It was a tough start for Team USA at the Olympic Winter Games in PyeongChang. After jumping out to a 2-0 lead through two periods, the U.S. dropped a 3-2 decision in overtime to Slovenia. Team USA collects one point with the overtime lost, but it will feel like a missed opportunity.
In short tournaments, adversity of some kind is a given. The fact that Team USA has not played together before, with all of the players gathering for six practices before Wednesday game, does not help either. It’s moments like these where the leaders have to step up. The U.S. has an especially good one in Boston College alum Brian Gionta.
At 39, Gionta is the oldest Olympic athlete in the entire U.S. delegation in PyeongChang. Over those 39 years, the Greece, N.Y., native has picked up an awful lot of relevant experience to what he’s tasked with now.
The player with the most name-recognition on the team, Gionta is also the only one to have previously played in an Olympics, having done so in 2006. He had four goals in the tournament to lead Team USA, which ultimately finished outside of the medals. He has not represented the U.S. in major international competition since that tournament 12 years ago.
While his Olympic experience is important, the years he’s logged in leadership roles is even more important. Having captained two different franchises – the Montreal Canadiens and Buffalo Sabres – over a span of seven years, Gionta already knows the pressure that comes with the role. It usually doesn’t get much tougher than being captain of such a storied franchise as Montreal. He was also the captain at Boston College his senior season and has been a winner with both a Stanley Cup and an NCAA national championship to his name.
For much of his career, Gionta was a standout wherever he played. He appeared in 164 games at Boston College and collected 232 points. He was a three-time Hobey Baker finalist over that span. In his NHL career, Team USA’s captain appeared in 1,006 games and registered 588 points. His success should give him a level of credibility with his teammates that makes him even easier to get behind as their leader.
Gionta’s job just got a lot tougher after such a bitter defeat. The loss to Slovenia certainly does not ice Team USA’s hopes in the tournament. The first three games are all about seeding for the qualification round. Win the qualifier and you’re into the quarterfinals and still alive for a chance at the medals. We’ll see if Gionta can help rally the troops in time for a big response following this tough result.
What you need to know about Team USA
Of the 25 players representing the United States in PyeongChang, 17 previously played collegiately, while four are current student-athletes. On top of that, the coaching staff includes all former college players, two of whom are current head coaches at the Division I level – Team USA head coach Tony Granato of Wisconsin and assistant coach Keith Allain, of Yale.
- In Wednesday’s game against Slovenia, former Yale standout Brian O’Neill had a goal and an assist. Current Boston University center Jordan Greenway scored Team USA’s second goal. Former Mercyhurst goalie Ryan Zapolski had 22 saves.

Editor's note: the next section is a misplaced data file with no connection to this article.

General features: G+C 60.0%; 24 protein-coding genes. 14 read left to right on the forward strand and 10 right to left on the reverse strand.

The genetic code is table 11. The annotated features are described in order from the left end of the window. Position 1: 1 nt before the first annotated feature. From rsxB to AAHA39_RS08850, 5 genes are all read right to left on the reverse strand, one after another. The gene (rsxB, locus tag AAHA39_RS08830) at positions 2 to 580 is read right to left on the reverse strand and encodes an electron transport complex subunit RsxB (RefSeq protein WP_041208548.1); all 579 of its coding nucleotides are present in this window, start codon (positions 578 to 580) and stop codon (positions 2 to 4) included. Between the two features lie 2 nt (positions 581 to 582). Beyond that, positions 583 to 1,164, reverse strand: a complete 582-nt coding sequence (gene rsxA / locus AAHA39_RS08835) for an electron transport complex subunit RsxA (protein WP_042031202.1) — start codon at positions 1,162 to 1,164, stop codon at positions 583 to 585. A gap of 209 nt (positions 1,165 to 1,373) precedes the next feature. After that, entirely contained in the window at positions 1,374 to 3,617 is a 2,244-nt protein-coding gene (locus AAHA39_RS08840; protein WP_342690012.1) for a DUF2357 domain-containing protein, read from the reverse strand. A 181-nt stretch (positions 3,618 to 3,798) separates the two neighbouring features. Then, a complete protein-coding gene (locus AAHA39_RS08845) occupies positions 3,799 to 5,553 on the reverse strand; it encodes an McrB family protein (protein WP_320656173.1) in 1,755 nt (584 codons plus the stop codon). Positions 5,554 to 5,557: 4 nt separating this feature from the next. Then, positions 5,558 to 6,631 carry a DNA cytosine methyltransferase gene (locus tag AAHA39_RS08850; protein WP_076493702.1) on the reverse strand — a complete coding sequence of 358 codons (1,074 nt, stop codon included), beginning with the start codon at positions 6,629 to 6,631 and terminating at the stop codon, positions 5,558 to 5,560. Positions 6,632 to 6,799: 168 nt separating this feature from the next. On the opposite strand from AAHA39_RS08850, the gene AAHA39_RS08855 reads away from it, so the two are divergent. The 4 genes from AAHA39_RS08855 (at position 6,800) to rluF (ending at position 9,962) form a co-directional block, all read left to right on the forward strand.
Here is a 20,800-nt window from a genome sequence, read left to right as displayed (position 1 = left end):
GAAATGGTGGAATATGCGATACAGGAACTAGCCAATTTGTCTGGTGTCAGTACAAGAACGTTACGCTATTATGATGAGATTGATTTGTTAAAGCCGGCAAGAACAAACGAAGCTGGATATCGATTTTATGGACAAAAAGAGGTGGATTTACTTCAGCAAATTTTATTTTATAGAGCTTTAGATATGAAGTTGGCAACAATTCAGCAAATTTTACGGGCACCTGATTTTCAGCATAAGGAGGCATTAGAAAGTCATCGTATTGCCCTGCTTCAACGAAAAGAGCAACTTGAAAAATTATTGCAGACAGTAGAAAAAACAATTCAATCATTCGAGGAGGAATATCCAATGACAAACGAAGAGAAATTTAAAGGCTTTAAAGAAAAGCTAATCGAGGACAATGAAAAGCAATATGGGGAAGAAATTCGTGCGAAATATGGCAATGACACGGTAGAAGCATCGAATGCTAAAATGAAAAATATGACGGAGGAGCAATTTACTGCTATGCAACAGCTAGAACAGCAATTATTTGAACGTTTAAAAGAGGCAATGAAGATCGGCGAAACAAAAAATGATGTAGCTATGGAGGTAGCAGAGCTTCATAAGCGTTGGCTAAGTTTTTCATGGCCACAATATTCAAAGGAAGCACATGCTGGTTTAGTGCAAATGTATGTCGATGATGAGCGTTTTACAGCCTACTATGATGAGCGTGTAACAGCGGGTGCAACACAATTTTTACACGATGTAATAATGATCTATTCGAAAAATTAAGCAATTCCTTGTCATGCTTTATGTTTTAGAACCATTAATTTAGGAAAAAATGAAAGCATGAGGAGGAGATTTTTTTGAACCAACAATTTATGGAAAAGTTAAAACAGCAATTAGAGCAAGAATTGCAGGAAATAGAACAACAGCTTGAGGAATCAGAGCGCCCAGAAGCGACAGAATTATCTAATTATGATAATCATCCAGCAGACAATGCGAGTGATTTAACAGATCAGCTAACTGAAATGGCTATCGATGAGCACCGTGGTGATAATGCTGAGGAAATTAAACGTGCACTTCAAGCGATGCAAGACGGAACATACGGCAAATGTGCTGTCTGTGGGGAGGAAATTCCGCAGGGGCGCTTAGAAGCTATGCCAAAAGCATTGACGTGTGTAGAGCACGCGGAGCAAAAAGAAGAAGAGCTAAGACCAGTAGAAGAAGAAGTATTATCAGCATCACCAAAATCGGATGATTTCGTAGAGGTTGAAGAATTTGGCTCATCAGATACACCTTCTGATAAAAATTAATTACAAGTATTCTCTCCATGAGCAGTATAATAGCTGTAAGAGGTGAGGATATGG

- Boston University is the best represented college team with four players, including three alumni – John McCarthy, Matt Gilroy and Chris Bourque -- and one current student athlete, Greenway. Yale is the next closest school with three players on Team USA – Mark Arcobello, Brock Little and O’Neill.
- Defenseman Matt Gilroy won the Hobey Baker Memorial Award while at BU in 2009. He is also joined on the team by his fellow 2009 co-captain John McCarthy, who is representing the United States for the first time at any level. Gilroy led all U.S. players with 26:26 of ice time.
- While there are no Wisconsin alumni or current players on the team, there is a heavy Badger influence. Head coach Tony Granato, who played in the 1988 Olympics after a four-year career at Wisconsin. Chris Chelios spent two years at Wisconsin before joining the 1984 Olympic team and is on the staff as an assistant coach. Lastly, Team USA’s general manager is the late Jim Johannson, who played in two Olympics after four years at Wisconsin himself. Johannson, who passed away unexpectedly on Jan. 21, has not been replaced as the team’s GM and will be recognized in all official records as such.
NCAA well represented outside of Team USA, too
While Team USA is loaded with college players, there are several more throughout the tournament. That includes North Dakota sophomore Ludvig Hoff, who is currently playing for Norway in PyeongChang.
Among the alumni representing other countries, here’s how it breaks down:
Rene Bourque (Wisconsin), Andrew Ebbett (Michigan), Chay Genoway (North Dakota), Cody Goloubef (Wisconsin), Chris Lee (SUNY-Potsdam), Mason Raymond (Minnesota Duluth), Mat Robinson (Alaska Anchorage), Ben Scrivens (Cornell) and Karl Stollery (Merrimack)
WATCH: This or That with René Bourque pic.twitter.com/n7ebFa4Yn7— Team Canada Men (@HC_Men) February 12, 2018
Matt Dalton (Bemidji State), Brock Randunske (Michigan State), Mike Testwuide (Colorado College)
Erik Gustasson (Northern Michigan), Viktor Stalberg (Vermont)
Milos Bubela (Rensselaer)
Luka Vidmar (Alaska Anchorage)
Basically, if you’re a college hockey fan, there are plenty of familiar names and faces to follow outside of the U.S. as well.